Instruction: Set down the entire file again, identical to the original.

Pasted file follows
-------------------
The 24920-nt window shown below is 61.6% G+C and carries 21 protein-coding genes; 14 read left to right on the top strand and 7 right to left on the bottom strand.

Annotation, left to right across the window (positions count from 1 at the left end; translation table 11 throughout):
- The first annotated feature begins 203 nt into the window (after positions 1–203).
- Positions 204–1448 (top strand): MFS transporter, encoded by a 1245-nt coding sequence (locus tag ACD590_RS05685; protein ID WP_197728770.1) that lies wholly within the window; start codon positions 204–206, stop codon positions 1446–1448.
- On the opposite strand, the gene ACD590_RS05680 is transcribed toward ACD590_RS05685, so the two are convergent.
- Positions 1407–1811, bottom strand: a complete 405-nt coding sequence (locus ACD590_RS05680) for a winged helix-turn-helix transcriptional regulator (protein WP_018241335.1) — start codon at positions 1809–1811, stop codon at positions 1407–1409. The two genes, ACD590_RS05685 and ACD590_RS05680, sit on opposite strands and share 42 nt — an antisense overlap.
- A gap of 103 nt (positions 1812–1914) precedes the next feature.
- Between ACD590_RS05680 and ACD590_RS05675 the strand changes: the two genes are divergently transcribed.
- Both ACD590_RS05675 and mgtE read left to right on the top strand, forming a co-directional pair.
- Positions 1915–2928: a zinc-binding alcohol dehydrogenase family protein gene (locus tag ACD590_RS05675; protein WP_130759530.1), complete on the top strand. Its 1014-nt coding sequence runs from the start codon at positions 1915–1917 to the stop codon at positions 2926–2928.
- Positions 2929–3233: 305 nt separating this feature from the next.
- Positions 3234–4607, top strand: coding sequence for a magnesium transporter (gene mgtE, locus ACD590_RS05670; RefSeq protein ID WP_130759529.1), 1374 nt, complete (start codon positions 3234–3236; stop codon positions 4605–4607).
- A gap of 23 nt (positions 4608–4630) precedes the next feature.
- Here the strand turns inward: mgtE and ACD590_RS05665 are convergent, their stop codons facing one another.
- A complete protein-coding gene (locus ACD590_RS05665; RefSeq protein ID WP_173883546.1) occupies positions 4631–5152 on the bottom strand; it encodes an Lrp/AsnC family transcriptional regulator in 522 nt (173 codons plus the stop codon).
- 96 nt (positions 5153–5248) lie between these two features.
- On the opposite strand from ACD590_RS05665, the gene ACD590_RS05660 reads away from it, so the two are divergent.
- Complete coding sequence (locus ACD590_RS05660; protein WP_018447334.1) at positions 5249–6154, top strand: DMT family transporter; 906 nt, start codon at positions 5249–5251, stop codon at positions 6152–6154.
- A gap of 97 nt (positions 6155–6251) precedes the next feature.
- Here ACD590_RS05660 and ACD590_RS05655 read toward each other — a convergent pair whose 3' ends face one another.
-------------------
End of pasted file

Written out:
The 24920-nt window shown below is 61.6% G+C and carries 21 protein-coding genes; 14 read left to right on the top strand and 7 right to left on the bottom strand.

Annotation, left to right across the window (positions count from 1 at the left end; translation table 11 throughout):
- The first annotated feature begins 203 nt into the window (after positions 1–203).
- Positions 204–1448 (top strand): MFS transporter, encoded by a 1245-nt coding sequence (locus tag ACD590_RS05685; protein ID WP_197728770.1) that lies wholly within the window; start codon positions 204–206, stop codon positions 1446–1448.
- On the opposite strand, the gene ACD590_RS05680 is transcribed toward ACD590_RS05685, so the two are convergent.
- Positions 1407–1811, bottom strand: a complete 405-nt coding sequence (locus ACD590_RS05680) for a winged helix-turn-helix transcriptional regulator (protein WP_018241335.1) — start codon at positions 1809–1811, stop codon at positions 1407–1409. The two genes, ACD590_RS05685 and ACD590_RS05680, sit on opposite strands and share 42 nt — an antisense overlap.
- A gap of 103 nt (positions 1812–1914) precedes the next feature.
- Between ACD590_RS05680 and ACD590_RS05675 the strand changes: the two genes are divergently transcribed.
- Both ACD590_RS05675 and mgtE read left to right on the top strand, forming a co-directional pair.
- Positions 1915–2928: a zinc-binding alcohol dehydrogenase family protein gene (locus tag ACD590_RS05675; protein WP_130759530.1), complete on the top strand. Its 1014-nt coding sequence runs from the start codon at positions 1915–1917 to the stop codon at positions 2926–2928.
- Positions 2929–3233: 305 nt separating this feature from the next.
- Positions 3234–4607, top strand: coding sequence for a magnesium transporter (gene mgtE, locus ACD590_RS05670; RefSeq protein ID WP_130759529.1), 1374 nt, complete (start codon positions 3234–3236; stop codon positions 4605–4607).
- A gap of 23 nt (positions 4608–4630) precedes the next feature.
- Here the strand turns inward: mgtE and ACD590_RS05665 are convergent, their stop codons facing one another.
- A complete protein-coding gene (locus ACD590_RS05665; RefSeq protein ID WP_173883546.1) occupies positions 4631–5152 on the bottom strand; it encodes an Lrp/AsnC family transcriptional regulator in 522 nt (173 codons plus the stop codon).
- 96 nt (positions 5153–5248) lie between these two features.
- On the opposite strand from ACD590_RS05665, the gene ACD590_RS05660 reads away from it, so the two are divergent.
- Complete coding sequence (locus ACD590_RS05660; protein WP_018447334.1) at positions 5249–6154, top strand: DMT family transporter; 906 nt, start codon at positions 5249–5251, stop codon at positions 6152–6154.
- A gap of 97 nt (positions 6155–6251) precedes the next feature.
- Here ACD590_RS05660 and ACD590_RS05655 read toward each other — a convergent pair whose 3' ends face one another.